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More Choppy Video


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#1 johnmshaw75

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Posted 24 November 2011 - 04:43 AM

Hi Mark. I came looking for help with just this problem (expecting it be to upgrade from Roxio 09 to Roxio 12). Most of my video editing was analogue (tape) output from Adobe Premier. Since video went all digital I haven't had a decent output that includes panning or zooming (worst still both).
I had come to the conclusion that this is simply to do with the fact that for DVD output so much data gets thrown away that while for most video sequences we don't notice the difference, when we have continuous movement we do notice.

For example: I just redid the video from my son's wedding. The two captured video files (PAL 25fps avi) are 9.5 and 10.2 GB - captured from digital camera using firewire connection. These of course play perfectly smoothly. The ISO files which are what goes to the DVD are 2.8 and 3.4 GB respectively. So 60% of the data is gone. I assume its because sampling rates are different between the two file versions, and its the only way to squeeze an hour of video into 4.7GB.

I would think that if you are processing HD at 60fps then your data loss is going to be even greater.

My second observation is that I did have jumpy video occasionally in my analogue days (on previous long dead PC). I put this down to disk fragmentation and bought an external drive purely for video capture, and formatted it every time before making a capture. Same thing with the drive receiving the rendered data - use a dedicated drive and always format it first. That way you get a continuous write and a continuous read-back.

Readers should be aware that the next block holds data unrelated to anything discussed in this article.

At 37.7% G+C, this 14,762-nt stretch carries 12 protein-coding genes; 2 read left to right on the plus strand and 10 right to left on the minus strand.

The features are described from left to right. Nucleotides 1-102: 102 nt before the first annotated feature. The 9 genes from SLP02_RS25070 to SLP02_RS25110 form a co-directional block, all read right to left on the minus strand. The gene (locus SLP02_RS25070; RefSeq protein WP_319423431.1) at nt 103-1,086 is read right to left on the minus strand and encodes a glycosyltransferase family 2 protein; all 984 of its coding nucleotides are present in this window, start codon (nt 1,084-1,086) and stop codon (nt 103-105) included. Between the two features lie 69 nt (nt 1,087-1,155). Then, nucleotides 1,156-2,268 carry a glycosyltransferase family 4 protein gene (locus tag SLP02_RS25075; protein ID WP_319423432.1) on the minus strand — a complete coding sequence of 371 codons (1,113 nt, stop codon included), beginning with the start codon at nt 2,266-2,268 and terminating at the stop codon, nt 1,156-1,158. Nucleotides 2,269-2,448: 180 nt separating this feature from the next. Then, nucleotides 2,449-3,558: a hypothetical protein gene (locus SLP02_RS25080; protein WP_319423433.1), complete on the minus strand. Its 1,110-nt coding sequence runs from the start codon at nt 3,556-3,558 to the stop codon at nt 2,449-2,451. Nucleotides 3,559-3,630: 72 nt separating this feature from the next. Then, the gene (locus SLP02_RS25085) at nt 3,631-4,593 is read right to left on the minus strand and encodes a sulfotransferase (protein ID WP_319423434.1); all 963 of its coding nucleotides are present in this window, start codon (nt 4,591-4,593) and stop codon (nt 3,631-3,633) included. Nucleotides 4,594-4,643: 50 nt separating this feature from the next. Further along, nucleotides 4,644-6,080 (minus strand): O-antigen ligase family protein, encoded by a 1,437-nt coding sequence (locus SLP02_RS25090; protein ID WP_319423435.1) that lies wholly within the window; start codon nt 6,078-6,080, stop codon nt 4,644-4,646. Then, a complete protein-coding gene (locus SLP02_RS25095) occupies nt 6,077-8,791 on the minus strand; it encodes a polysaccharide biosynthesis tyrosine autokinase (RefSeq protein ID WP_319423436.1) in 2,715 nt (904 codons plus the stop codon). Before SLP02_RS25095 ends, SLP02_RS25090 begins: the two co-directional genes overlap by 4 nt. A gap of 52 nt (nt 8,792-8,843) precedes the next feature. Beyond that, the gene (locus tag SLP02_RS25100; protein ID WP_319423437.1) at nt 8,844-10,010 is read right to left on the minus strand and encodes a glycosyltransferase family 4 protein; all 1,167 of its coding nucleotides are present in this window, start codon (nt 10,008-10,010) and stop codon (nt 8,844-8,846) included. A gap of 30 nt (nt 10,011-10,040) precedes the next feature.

Glad to hear what others think on this. I sure would like a good solution.

Dell Dimension 5000 WXP SP3
3GB RAM - recently upped from 1GB (making no difference to jumpiness)
Not currently writing to clean formatted drives - maybe I should do a data cleanup on one of my partitions...

#2 Jim_Hardin

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Posted 24 November 2011 - 06:49 AM

John: I split this off from the "Other" topic since it was already 2 pages long :lol:

Some of your 'conclusions' are completly out of whack!

Comparing file sizes is essentually meaningless :huh:

I can capture a file, as you have done, in many different formats yeilding sizes from 3.45 to 12.8 GB/Hr for DVD, up to 96 GB/Hr for HD...

So if I capture a camcorder tape that was recorded at LP, my 96 GB "file" won't be any better than if I captured it a lowest quality setting available...

VHS tape can NEVER be made better than what it was and it was pretty low at the time!

But if you are working with DV Camcorders, then you cannot expect to exceed DVD quality based on how you capture.

But what we have seen is Hardware vs. Software rendering can make BIG differences! Software producing better results but taking a little longer ;)